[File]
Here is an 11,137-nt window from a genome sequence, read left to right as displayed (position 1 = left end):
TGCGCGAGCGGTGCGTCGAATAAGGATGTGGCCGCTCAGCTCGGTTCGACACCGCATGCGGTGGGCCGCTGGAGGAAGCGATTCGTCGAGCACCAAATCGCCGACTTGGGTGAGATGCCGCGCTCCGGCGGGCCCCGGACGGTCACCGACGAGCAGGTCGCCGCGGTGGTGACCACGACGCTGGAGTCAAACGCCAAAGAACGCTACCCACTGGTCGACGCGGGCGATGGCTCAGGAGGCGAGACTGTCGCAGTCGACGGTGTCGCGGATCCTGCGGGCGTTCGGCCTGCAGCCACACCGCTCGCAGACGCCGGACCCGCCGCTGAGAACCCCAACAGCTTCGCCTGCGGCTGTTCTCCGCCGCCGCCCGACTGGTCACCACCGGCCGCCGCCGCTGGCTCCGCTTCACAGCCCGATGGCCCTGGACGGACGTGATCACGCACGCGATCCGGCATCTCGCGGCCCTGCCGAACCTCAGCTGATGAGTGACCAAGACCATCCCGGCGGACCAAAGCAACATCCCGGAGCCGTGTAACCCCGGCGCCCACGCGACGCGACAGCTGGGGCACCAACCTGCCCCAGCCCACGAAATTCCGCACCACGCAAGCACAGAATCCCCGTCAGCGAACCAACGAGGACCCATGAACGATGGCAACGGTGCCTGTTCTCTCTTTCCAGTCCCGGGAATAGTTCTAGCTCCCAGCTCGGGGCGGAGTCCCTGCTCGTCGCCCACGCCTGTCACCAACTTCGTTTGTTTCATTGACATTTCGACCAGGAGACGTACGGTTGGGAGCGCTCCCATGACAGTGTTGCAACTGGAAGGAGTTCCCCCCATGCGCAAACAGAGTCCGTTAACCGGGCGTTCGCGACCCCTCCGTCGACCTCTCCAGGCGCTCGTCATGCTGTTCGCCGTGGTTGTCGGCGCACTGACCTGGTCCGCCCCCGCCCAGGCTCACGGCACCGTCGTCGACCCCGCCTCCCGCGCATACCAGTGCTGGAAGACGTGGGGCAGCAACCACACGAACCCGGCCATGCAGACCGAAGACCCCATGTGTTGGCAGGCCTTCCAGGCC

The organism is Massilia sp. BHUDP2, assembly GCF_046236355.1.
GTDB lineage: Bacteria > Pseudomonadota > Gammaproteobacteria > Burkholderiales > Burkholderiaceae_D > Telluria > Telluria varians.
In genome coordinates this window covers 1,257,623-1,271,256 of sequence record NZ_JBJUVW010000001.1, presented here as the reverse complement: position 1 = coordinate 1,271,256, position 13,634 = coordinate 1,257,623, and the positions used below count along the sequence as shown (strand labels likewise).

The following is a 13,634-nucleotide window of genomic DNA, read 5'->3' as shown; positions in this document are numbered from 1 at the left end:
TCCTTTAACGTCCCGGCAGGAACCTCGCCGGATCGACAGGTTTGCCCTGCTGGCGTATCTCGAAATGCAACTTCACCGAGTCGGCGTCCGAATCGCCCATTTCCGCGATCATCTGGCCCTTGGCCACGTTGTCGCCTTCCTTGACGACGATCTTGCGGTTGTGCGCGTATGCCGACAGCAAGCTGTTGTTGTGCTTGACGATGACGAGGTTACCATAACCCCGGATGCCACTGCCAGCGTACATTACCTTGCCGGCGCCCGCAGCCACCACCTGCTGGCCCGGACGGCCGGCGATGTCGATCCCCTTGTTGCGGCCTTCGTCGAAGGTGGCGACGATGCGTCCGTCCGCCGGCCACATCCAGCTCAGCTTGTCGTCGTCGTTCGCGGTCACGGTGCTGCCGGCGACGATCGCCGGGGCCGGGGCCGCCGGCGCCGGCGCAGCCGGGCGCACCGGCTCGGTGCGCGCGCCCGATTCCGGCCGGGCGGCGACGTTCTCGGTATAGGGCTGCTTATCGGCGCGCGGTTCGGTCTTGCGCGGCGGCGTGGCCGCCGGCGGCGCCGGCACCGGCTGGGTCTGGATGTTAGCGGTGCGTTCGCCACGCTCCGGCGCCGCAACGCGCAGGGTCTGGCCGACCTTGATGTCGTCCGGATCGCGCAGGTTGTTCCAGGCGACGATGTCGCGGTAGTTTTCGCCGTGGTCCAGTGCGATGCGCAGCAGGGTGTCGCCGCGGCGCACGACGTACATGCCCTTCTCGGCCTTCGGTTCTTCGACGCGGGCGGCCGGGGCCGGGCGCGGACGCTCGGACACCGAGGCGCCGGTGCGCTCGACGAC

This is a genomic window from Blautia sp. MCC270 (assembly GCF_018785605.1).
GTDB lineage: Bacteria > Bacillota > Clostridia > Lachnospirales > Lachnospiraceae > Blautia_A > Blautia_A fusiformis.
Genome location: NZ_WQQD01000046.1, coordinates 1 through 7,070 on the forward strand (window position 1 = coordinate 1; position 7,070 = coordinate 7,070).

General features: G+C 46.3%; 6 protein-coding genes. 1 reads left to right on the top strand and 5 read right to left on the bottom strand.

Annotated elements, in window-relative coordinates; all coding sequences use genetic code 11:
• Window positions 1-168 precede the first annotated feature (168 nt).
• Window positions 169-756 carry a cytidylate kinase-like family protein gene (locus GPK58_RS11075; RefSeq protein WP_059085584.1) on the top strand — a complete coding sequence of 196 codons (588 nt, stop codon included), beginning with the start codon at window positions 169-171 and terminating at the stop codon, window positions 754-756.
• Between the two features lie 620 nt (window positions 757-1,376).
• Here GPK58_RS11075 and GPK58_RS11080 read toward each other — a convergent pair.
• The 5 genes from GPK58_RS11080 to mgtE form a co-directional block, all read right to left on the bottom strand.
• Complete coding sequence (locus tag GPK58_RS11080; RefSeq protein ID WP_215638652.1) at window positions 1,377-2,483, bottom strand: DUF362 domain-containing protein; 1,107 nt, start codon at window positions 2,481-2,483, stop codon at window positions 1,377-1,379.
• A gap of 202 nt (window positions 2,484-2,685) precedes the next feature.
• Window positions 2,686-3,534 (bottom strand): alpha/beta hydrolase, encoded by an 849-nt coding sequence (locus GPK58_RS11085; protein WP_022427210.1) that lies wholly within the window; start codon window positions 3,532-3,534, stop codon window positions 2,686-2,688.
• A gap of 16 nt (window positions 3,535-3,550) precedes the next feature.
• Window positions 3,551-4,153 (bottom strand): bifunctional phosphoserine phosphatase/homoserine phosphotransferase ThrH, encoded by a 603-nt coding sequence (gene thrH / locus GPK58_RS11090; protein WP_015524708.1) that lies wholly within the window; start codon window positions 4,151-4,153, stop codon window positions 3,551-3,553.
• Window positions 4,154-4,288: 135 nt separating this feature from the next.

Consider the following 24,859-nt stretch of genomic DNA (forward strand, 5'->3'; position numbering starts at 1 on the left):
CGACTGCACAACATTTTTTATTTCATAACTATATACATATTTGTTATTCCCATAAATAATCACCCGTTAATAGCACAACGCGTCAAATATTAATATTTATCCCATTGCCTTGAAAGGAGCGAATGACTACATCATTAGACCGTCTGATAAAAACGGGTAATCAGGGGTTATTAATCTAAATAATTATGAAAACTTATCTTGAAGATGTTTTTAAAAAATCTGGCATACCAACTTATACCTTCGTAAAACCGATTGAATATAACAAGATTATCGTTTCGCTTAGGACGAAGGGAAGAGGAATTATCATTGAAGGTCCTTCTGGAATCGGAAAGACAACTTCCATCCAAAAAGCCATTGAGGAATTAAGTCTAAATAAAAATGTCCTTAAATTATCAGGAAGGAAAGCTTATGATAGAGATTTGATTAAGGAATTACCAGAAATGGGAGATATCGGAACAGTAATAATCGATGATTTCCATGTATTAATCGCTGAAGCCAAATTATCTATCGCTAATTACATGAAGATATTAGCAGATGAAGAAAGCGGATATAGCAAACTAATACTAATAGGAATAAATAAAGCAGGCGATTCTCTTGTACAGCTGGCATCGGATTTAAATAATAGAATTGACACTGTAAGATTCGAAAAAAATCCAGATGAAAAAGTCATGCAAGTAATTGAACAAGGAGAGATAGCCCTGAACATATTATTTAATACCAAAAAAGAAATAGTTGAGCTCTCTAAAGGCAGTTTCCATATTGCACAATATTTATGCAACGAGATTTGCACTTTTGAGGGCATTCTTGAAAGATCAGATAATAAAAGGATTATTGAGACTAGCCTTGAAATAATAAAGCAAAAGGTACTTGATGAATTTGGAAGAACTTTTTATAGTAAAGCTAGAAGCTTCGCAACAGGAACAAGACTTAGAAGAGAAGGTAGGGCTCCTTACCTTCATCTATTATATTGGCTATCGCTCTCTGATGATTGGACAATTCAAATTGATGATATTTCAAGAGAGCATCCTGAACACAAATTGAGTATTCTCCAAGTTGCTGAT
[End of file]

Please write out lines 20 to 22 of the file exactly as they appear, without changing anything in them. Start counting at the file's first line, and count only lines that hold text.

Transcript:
• Window positions 2,686-3,534 (bottom strand): alpha/beta hydrolase, encoded by an 849-nt coding sequence (locus GPK58_RS11085; protein WP_022427210.1) that lies wholly within the window; start codon window positions 3,532-3,534, stop codon window positions 2,686-2,688.
• A gap of 16 nt (window positions 3,535-3,550) precedes the next feature.
• Window positions 3,551-4,153 (bottom strand): bifunctional phosphoserine phosphatase/homoserine phosphotransferase ThrH, encoded by a 603-nt coding sequence (gene thrH / locus GPK58_RS11090; protein WP_015524708.1) that lies wholly within the window; start codon window positions 4,151-4,153, stop codon window positions 3,551-3,553.